- Apr 23, 2017
- Reaction score
- New Mexico
You Lie about Masada and consort with liars, and worship the god of lies. Take your Taqiyya somewhere else.We already know you are a liar.What a joke? Pig bones?
Produce the pig bones then or shut up.
Rome sieged Masada for a long time. Long enough that they had to build a huge ramp just to get to the walls to attempt to breach them.
Masada deniers are the same as The Holocaust Deniers and just as Evil.
There already is a road, and you don't need a ramp to go through a wall, you just knock a hole in it.
Masada was a myth because it was a fort built and staffed by Romans, not Jews.
Remember Herod was a Roman only pretending to be Jewish.
But are you willing to call Josephus a liar? Other Ancient historians also have accounts of Masada.
You are just another liar practicing Taqiyya until the day Hell requires your presence there.
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Yigal Yadin got caught lying about Masada. The only skeletons they found were swine and Roman soldiers. His hoax went so far as to have the Romans interred in Jewish burials.
King Herod was a Roman.
Palestine was a Roman colony.
The forts were all manned by Roman soldiers.
So how would these Jewish violators of the Roman Diaspora Decree have gained control of the Roman fort at Masada, and why would the Romans have not just starved them out?
There was no food at Masada.
Masada was a retreat built for Herod and it had a big cistern and food storage. Why would it have had Roman soldiers when they were fighting in Jerusalem?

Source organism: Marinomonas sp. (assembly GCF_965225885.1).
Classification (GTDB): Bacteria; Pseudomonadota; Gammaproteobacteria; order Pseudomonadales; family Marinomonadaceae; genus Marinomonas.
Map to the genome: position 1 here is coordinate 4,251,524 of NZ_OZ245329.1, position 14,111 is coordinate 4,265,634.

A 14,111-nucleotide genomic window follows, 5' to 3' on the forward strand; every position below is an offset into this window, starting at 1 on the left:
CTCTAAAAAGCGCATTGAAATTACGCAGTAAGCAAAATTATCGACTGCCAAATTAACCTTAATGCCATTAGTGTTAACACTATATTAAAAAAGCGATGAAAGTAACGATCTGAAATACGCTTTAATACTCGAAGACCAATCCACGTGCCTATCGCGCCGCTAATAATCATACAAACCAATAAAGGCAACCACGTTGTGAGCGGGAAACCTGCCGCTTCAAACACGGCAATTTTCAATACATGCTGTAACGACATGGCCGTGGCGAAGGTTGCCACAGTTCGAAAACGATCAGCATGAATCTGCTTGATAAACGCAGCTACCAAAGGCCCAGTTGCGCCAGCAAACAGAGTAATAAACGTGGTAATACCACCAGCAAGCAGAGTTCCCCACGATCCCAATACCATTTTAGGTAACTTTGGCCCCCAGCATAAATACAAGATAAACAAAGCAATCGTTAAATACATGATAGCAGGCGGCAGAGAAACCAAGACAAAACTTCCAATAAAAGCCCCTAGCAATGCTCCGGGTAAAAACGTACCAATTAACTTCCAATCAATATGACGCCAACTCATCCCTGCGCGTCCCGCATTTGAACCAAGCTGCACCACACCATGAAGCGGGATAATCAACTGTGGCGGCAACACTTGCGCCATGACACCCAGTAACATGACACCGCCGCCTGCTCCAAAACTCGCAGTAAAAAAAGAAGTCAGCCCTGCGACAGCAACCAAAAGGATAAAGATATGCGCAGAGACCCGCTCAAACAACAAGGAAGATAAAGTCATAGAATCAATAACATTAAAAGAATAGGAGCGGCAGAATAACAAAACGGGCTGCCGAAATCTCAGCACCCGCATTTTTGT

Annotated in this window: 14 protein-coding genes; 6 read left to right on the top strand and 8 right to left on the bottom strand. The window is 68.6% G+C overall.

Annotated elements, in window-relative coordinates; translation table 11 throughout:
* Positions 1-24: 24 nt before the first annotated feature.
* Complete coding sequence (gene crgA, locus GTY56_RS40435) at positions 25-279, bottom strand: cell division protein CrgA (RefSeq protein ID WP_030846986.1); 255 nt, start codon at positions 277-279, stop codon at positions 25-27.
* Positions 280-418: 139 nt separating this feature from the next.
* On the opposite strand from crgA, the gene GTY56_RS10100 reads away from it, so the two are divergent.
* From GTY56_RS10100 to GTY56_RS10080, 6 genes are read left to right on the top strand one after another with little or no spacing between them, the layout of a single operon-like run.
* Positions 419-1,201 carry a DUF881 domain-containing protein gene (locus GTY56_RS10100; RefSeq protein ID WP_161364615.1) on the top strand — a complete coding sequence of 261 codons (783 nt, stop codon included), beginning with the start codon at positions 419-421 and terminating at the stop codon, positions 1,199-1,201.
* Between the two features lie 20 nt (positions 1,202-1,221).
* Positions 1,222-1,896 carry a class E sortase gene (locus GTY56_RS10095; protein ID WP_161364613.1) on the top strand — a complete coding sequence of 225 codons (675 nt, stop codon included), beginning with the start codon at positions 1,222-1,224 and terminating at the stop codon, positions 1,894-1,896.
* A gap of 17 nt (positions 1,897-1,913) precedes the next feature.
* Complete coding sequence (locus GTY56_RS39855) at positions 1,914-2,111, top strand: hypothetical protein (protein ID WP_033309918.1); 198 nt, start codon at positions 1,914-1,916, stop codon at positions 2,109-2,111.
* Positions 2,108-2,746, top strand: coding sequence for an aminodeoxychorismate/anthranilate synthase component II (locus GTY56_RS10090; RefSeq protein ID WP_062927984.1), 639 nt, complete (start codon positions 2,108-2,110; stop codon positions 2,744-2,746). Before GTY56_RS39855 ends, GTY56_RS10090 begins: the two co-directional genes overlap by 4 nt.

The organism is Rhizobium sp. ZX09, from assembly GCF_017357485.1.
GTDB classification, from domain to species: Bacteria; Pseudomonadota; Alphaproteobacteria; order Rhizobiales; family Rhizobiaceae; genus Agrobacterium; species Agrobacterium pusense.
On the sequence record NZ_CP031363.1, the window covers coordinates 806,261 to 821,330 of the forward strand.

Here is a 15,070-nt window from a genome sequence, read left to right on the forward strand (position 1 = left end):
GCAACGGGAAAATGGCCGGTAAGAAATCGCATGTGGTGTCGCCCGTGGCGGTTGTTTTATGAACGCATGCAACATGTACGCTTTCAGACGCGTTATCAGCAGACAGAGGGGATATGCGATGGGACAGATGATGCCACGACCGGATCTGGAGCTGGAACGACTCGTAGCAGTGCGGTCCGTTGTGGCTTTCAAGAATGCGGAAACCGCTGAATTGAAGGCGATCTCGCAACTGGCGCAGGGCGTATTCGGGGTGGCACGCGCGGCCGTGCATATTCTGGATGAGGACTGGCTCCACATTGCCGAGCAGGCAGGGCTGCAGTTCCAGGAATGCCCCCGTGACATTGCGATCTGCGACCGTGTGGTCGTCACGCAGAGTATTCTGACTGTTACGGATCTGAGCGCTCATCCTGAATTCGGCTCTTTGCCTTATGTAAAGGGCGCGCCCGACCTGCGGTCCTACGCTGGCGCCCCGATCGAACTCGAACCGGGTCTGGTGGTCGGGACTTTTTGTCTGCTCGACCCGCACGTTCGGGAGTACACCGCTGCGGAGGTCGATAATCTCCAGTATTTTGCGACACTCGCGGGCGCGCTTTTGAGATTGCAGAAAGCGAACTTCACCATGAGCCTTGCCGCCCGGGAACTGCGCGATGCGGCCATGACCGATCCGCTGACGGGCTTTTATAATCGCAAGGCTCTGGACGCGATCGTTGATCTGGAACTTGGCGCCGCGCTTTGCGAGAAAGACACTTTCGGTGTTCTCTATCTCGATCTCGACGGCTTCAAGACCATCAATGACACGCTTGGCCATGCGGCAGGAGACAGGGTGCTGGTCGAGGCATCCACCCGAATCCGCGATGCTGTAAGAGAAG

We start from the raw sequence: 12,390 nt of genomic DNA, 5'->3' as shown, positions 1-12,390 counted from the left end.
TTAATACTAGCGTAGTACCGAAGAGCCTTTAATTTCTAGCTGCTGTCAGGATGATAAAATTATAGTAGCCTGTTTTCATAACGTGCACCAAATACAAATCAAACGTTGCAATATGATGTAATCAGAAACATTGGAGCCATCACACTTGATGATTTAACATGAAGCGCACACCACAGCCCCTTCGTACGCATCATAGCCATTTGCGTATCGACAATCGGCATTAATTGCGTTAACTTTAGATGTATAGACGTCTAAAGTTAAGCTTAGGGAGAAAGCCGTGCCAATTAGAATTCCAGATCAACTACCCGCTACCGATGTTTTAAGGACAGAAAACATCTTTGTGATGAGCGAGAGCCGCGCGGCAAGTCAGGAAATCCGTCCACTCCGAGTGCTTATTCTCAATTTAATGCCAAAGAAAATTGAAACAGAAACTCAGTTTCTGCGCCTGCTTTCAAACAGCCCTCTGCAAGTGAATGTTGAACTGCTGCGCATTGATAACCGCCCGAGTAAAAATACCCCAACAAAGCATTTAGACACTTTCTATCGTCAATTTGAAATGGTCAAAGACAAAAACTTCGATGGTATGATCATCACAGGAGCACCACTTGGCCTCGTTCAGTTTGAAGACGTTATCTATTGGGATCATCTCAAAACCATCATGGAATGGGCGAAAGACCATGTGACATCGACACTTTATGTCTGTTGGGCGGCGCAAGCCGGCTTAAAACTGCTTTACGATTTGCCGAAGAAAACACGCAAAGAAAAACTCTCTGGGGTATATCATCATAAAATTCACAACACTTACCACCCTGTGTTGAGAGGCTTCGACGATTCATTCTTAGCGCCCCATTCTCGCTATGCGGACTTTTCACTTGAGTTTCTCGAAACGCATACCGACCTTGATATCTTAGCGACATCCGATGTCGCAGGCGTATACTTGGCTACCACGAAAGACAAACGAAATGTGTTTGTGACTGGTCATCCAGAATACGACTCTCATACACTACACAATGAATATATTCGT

Siege of Masada - Wikipedia
The siege of Masada was one of the final events in the First Jewish–Roman War, occurring from 73 to 74 CE on and around a large hilltop in current-day Israel.
The siege is known to history via a single source, Flavius Josephus, a Jewish rebel leader captured by the Romans, in whose service he became a historian. According to Josephus the long siege by the troops of the Roman Empire led to the mass suicide…
Masada has been described as "a lozenge-shaped table-mountain" that is "lofty, isolated, and to all appearance impregnable". Historically, the fortress could be reached only by a single pathway that was too narrow for men to walk abreast. This pathway was named "the Snake" for the way it twists and zig-zags to the summit. Masada was named as the place where David rested after…
Masada would have had Roman soldiers because the Romans would not have wanted Herod to have anything but Roman soldiers.
When things got out of control in Jerusalem, places like Masada is exactly where people like Herod would have gone.
This prompted a wider, large-scale rebellion and the Roman military garrison of Judaea was quickly overrun by the rebels, while the pro-Roman king Herod Agrippa II, together with Roman officials, fled Jerusalem.
While I do not know where Herod went for sure, it is not likely he would have gone far or that the safe outposts like Masada would have been left to the rebels.
The rebels were strongest in the north, near Galilee, so unlikely any would have been near Masada.
A captured Jewish historian is likely to want to paint some sort of positive spin on what otherwise was one of the most dismal rebellions of all time, with more Jews killing other Jewish factions than they did Romans.
If you look at Masada, you see it is not really walled and that the road to it always existed, and was not built as part of an attack.
If the road up to the summit was not gentle and wide enough for pack animals, then it would not have been possible to keep it supplied.
It would have been impossible to stop an infiltration attack at night, since it had no wall except at the road, it it would have fallen to any overwhelming force the first day or 2
Food for King Herod would not have lasted a band of rebels very long at all.
Its not like you could graze animals inside the wall.